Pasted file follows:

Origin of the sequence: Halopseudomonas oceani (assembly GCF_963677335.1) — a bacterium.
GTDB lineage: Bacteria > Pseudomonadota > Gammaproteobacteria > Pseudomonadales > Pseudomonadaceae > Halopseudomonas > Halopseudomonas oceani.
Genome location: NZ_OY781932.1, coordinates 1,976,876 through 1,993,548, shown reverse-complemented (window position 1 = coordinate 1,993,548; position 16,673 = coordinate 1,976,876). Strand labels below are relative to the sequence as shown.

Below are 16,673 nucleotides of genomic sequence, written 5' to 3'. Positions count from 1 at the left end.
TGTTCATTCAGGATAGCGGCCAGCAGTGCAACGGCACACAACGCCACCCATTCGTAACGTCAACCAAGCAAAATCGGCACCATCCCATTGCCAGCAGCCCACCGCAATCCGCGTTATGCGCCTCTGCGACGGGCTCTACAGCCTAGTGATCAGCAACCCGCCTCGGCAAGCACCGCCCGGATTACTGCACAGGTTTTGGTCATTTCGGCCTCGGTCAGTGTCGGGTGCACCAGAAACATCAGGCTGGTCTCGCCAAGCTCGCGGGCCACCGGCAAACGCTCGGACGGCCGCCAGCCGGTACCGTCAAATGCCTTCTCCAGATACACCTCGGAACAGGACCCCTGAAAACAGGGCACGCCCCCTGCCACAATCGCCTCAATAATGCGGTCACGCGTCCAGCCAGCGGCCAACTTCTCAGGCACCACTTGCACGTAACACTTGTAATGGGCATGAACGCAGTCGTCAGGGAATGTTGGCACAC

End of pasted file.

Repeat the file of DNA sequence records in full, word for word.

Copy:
Origin of the sequence: Halopseudomonas oceani (assembly GCF_963677335.1) — a bacterium.
GTDB lineage: Bacteria > Pseudomonadota > Gammaproteobacteria > Pseudomonadales > Pseudomonadaceae > Halopseudomonas > Halopseudomonas oceani.
Genome location: NZ_OY781932.1, coordinates 1,976,876 through 1,993,548, shown reverse-complemented (window position 1 = coordinate 1,993,548; position 16,673 = coordinate 1,976,876). Strand labels below are relative to the sequence as shown.

Below are 16,673 nucleotides of genomic sequence, written 5' to 3'. Positions count from 1 at the left end.
TGTTCATTCAGGATAGCGGCCAGCAGTGCAACGGCACACAACGCCACCCATTCGTAACGTCAACCAAGCAAAATCGGCACCATCCCATTGCCAGCAGCCCACCGCAATCCGCGTTATGCGCCTCTGCGACGGGCTCTACAGCCTAGTGATCAGCAACCCGCCTCGGCAAGCACCGCCCGGATTACTGCACAGGTTTTGGTCATTTCGGCCTCGGTCAGTGTCGGGTGCACCAGAAACATCAGGCTGGTCTCGCCAAGCTCGCGGGCCACCGGCAAACGCTCGGACGGCCGCCAGCCGGTACCGTCAAATGCCTTCTCCAGATACACCTCGGAACAGGACCCCTGAAAACAGGGCACGCCCCCTGCCACAATCGCCTCAATAATGCGGTCACGCGTCCAGCCAGCGGCCAACTTCTCAGGCACCACTTGCACGTAACACTTGTAATGGGCATGAACGCAGTCGTCAGGGAATGTTGGCACAC